Are the UK election results something Germany can be pleased about?
At least we now have clarity about the way ahead for the United Kingdom. We’ve held Brexit negotiations for two and a half years – asking ourselves will it happen, won’t it happen, and when and how will it happen? The constant uncertainty has been a burden on citizens and companies, not only in the UK, but also in Germany and the rest of the EU. Boris Johnson now has a clear mandate to follow through on Brexit. We can then finally again focus on what lies ahead – and it’s high time we did, because we now need to jointly shape our future. We want the UK to remain a close partner, also after Brexit – both economically and in the sphere of foreign and security policy.
So what will Brexit actually look like?
Boris Johnson has announced he intends to now swiftly move ahead with ratification of the negotiated withdrawal agreement. The Tories currently have a clear majority for this in parliament. The European Parliament, too, must yet approve the agreement. So it appears very likely that an orderly withdrawal will occur at the end of January. There will then be a transitional phase that will run until 31 December 2020, so that companies, administrative entities and citizens can adapt to Brexit. This phase can be extended once, by up to two years – and we will have to make the respective decision in June 2020. During this period, the common EU rules will in principle continue to apply to the United Kingdom. That time is to be used to conclude agreements that will govern future relations between the United Kingdom and the EU.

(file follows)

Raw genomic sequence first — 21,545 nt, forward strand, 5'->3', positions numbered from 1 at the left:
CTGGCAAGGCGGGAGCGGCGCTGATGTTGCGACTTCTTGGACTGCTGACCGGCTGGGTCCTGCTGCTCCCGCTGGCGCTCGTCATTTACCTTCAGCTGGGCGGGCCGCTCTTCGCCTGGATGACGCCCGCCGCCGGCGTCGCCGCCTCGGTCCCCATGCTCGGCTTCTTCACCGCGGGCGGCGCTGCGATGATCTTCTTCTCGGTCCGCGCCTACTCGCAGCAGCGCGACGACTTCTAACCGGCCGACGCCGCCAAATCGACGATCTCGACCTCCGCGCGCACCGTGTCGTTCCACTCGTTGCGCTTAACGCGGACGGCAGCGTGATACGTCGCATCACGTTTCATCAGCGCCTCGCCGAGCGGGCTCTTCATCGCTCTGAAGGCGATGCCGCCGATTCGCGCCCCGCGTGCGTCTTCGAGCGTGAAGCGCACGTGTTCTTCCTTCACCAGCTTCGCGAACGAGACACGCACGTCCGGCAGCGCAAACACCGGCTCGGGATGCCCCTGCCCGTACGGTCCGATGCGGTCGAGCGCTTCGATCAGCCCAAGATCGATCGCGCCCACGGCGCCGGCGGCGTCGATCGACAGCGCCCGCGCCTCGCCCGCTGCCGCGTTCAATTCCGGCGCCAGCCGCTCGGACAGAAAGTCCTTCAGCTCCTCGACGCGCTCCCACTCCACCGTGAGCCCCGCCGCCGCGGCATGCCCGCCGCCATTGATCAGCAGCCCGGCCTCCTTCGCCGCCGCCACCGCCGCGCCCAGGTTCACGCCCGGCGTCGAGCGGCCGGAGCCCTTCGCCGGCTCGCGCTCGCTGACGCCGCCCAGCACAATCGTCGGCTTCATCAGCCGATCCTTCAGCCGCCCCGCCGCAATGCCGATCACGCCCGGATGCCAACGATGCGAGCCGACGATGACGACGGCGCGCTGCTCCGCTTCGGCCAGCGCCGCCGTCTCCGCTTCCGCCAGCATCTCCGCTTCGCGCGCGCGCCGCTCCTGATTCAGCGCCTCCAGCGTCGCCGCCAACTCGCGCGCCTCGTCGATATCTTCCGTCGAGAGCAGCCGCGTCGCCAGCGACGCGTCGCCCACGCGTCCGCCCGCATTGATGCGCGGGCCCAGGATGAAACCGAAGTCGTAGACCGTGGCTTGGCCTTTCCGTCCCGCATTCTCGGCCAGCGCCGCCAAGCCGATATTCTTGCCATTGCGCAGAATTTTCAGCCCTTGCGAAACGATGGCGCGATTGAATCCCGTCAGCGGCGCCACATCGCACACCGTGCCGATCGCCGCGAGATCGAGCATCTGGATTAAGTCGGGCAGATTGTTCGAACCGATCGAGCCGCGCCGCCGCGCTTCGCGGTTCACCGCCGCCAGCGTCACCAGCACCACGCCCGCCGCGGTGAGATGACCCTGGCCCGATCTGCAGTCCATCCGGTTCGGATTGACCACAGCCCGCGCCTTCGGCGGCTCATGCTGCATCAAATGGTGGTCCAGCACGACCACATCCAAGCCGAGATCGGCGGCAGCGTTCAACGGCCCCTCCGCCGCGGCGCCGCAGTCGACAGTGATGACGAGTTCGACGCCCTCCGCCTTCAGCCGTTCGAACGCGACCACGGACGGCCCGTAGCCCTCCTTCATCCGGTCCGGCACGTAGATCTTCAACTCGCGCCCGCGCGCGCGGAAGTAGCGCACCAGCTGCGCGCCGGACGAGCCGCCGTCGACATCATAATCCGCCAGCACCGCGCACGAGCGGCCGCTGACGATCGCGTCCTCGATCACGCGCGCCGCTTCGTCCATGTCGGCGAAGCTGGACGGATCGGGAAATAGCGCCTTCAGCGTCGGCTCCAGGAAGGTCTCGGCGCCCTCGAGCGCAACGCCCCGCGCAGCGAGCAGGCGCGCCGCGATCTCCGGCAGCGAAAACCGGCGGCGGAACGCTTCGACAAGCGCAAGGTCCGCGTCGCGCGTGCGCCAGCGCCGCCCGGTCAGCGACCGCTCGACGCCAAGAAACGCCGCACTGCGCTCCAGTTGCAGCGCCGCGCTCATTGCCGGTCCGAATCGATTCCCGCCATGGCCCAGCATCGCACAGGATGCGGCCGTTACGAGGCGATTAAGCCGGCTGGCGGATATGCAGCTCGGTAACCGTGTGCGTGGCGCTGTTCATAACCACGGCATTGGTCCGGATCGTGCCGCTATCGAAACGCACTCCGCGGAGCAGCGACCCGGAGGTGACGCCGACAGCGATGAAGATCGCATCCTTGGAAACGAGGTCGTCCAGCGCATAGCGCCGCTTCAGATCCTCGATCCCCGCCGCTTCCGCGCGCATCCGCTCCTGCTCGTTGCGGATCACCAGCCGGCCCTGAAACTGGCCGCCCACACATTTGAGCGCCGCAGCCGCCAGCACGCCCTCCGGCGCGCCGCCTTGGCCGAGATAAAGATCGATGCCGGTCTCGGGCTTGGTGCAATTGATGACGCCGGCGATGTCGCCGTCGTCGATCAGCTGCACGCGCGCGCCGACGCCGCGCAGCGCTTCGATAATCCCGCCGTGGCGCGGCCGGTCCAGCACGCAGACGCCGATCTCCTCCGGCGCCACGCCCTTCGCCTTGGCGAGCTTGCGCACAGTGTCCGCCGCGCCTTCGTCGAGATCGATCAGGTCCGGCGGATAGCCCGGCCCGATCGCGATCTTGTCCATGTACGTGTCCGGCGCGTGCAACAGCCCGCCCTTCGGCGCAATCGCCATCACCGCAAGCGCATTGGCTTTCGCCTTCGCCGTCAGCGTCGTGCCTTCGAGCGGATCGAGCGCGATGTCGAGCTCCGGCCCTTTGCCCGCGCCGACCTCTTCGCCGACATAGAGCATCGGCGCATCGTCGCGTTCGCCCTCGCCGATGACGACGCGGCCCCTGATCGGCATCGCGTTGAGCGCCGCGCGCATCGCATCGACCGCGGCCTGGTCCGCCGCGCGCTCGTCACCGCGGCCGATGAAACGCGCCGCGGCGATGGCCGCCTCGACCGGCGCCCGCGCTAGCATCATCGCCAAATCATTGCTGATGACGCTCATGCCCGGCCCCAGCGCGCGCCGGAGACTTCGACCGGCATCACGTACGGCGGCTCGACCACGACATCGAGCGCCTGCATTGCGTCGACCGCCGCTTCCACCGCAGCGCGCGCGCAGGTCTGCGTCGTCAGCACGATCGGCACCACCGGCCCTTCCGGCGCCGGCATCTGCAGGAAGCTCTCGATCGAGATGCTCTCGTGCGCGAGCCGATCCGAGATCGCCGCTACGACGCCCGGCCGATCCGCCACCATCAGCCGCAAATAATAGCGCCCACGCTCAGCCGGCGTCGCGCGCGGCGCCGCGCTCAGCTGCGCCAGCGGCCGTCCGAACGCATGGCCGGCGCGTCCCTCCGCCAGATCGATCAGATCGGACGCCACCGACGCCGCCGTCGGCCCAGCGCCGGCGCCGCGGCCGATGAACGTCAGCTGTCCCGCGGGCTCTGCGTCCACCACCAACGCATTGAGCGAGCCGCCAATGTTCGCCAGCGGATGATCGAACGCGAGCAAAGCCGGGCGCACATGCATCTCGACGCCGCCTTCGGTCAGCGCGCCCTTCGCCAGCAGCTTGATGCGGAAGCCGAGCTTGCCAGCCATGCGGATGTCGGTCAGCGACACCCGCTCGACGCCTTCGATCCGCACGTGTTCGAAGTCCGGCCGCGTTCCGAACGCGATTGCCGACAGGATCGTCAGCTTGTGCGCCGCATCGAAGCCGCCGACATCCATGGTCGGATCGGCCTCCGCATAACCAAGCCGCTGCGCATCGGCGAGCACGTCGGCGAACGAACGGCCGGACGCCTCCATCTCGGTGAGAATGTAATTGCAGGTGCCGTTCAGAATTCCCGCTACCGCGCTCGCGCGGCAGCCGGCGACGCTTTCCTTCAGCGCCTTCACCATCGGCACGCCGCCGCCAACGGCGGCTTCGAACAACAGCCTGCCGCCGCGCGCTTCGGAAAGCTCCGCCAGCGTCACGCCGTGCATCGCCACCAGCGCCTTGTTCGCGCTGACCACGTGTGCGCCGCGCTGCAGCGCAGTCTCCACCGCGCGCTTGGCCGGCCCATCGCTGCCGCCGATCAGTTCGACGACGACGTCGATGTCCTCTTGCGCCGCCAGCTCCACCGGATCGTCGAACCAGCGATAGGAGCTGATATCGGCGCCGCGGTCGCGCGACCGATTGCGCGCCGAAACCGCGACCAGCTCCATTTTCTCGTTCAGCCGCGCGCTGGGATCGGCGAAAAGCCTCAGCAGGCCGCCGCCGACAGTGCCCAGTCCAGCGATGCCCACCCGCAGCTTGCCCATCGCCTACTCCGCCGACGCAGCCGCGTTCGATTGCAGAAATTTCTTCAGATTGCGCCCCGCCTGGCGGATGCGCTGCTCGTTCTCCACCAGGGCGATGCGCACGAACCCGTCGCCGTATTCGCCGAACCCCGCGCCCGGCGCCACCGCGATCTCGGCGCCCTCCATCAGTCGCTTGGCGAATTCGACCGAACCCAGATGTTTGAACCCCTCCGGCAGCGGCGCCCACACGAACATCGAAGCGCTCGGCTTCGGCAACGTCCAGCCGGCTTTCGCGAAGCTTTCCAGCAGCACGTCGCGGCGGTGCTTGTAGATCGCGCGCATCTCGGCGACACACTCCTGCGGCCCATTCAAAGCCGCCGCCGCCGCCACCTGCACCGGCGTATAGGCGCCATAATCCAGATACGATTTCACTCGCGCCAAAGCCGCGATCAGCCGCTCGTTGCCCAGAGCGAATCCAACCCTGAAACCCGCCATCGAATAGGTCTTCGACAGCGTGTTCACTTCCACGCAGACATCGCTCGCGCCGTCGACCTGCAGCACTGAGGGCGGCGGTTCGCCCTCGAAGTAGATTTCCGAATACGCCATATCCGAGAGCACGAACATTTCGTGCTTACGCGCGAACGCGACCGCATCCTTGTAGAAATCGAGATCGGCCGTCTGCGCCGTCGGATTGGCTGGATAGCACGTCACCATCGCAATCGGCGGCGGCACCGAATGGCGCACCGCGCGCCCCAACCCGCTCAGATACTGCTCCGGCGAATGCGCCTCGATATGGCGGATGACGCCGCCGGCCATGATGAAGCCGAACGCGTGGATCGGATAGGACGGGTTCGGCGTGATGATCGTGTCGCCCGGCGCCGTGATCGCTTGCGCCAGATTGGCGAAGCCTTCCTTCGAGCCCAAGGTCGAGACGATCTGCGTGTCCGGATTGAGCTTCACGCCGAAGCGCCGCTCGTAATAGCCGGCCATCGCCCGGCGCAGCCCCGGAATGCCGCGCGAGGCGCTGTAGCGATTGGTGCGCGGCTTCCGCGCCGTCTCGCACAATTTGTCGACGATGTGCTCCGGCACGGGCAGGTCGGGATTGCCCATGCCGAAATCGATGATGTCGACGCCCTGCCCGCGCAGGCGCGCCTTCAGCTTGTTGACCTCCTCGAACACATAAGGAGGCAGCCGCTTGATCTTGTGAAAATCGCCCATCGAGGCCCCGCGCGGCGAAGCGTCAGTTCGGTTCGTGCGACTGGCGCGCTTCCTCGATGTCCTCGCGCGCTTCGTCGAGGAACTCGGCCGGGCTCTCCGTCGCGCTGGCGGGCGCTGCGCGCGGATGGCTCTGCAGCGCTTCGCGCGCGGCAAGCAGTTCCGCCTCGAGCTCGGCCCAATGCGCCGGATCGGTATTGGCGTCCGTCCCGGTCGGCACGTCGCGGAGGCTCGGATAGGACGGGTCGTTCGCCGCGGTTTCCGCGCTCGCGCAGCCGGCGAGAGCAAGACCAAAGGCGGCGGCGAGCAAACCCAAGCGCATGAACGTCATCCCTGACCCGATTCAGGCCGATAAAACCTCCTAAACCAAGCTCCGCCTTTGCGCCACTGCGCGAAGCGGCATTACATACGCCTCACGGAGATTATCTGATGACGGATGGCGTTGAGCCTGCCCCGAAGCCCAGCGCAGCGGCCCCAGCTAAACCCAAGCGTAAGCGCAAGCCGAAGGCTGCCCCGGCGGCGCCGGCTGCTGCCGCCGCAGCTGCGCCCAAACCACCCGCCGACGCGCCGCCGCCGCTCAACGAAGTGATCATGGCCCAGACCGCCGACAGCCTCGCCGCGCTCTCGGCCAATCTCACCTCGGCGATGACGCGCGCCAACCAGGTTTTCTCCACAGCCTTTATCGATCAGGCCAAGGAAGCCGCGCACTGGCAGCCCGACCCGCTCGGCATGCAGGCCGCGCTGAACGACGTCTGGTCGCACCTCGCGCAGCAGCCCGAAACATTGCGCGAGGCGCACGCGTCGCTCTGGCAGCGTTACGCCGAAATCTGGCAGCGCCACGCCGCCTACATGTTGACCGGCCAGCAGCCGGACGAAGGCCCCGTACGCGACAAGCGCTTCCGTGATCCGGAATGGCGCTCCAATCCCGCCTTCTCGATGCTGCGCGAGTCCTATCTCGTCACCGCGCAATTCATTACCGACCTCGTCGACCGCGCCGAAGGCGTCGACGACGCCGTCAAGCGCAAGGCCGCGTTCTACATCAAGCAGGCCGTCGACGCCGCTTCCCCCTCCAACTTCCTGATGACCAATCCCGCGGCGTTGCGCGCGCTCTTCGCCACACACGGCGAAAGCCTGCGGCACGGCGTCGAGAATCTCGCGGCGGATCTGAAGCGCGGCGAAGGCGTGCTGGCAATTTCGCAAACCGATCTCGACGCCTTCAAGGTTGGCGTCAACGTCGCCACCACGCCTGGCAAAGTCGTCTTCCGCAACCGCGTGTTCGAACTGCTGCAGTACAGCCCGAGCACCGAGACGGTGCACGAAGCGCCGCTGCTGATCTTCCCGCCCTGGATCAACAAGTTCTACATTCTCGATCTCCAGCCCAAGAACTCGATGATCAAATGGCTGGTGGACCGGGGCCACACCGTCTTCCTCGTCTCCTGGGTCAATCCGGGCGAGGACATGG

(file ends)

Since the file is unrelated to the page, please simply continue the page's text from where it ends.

Would the EU welcome and independent Scotland?
Scotland is part of the United Kingdom, which means that question doesn’t arise. The door to the EU will certainly remain open for the United Kingdom. Of course, we would have liked for the UK to want to remain in the EU, but we must accept its decision. That’s why this, too, will not be an issue in the short and medium term. The top priority now must be to create a close, balanced and fair future relationship with the United Kingdom.